Baker and his neighbors to the left, jeweler Amy Morrell and her business partner, Stace Fulwiler, who has set up a diminutive sandal-making studio, inhabit ground-floor containers that open onto a central courtyard on one end and a beer garden, Arthur Mac’s Tap & Snack, slated for completion this month, on the other. Both the restaurant and a new Subrosa Coffee, which opens in March, are housed in revamped buildings along MLK Way and are also technically part of the annex. “I’m so excited about serving this neighborhood,” says Macken, whose first Subrosa location is a mere five blocks away, yet geographically disconnected because of the 24 freeway and the BART station.

Like so many Oakland neighborhoods, Longfellow has seen a demographic shift over the last five years, which has sometimes caused tension between newer residents and old. Prior to the annex’s opening, Longfellow’s commercial center consisted of a mini-market, a liquor store, and a coin-op laundry at 45th and Market Streets—an intersection seen either as an ad hoc gathering spot or as a local nuisance, depending on whom you ask. Either way, the businesses being ushered in by the annex represent a sea change for the neighborhood.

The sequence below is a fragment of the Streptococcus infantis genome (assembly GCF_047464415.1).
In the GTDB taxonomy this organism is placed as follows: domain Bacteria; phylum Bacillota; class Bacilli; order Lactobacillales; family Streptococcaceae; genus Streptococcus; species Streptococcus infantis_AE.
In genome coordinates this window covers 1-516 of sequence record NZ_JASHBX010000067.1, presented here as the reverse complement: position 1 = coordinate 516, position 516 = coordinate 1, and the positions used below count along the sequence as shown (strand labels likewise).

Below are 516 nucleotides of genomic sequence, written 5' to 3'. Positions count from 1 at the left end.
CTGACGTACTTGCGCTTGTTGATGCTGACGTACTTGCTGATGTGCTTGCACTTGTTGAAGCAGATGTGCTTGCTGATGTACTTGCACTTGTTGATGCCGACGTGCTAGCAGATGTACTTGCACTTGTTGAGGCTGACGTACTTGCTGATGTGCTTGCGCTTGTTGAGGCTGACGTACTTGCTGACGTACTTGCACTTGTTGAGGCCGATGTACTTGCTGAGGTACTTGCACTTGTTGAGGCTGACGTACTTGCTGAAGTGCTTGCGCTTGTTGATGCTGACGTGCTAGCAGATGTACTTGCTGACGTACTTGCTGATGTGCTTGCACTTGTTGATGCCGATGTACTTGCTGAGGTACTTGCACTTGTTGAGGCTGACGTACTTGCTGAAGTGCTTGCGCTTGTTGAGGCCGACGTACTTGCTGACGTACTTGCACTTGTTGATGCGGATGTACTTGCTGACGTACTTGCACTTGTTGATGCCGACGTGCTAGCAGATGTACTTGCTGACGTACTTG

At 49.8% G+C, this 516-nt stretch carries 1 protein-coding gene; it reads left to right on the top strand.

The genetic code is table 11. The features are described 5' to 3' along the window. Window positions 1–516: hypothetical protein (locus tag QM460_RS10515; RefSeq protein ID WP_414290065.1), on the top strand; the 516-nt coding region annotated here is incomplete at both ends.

Along the annex’s 40th Street corridor, three full-time retail businesses have moved in: Foggy Notion, Contact Records, and La Loba, which is made up of jeweler Naumann and fashion designer Gina di Girolamo, who makes all her pieces in her Oakland home studio. “The sense of camaraderie here is so unique,” says Naumann. To that end, the group at MacArthur Annex has initiated Second Sundays, a monthly party when everyone opens their doors and food, drinks, and music fill the courtyard. Hannah Lew and Andrew Kerwin of Contact Records plan to bring in local bands, while some of the other tenants will call on their food-truck connections or artist friends for pop-ups. “We are all so rich in talented friends and neighbors, and these events are a chance to showcase that,” says Baker, who is already thinking about how to help the next generation of creative entrepreneurs rise up. “Everyone here has paid their dues and done dozens of different jobs while trying to make it work, so it’s so nice to finally have our own places where we showcase others and give them the chance.”

644 40th St. (at Martin Luther King Jr. Way), Oakland


Originally published in the February issue of
San Francisco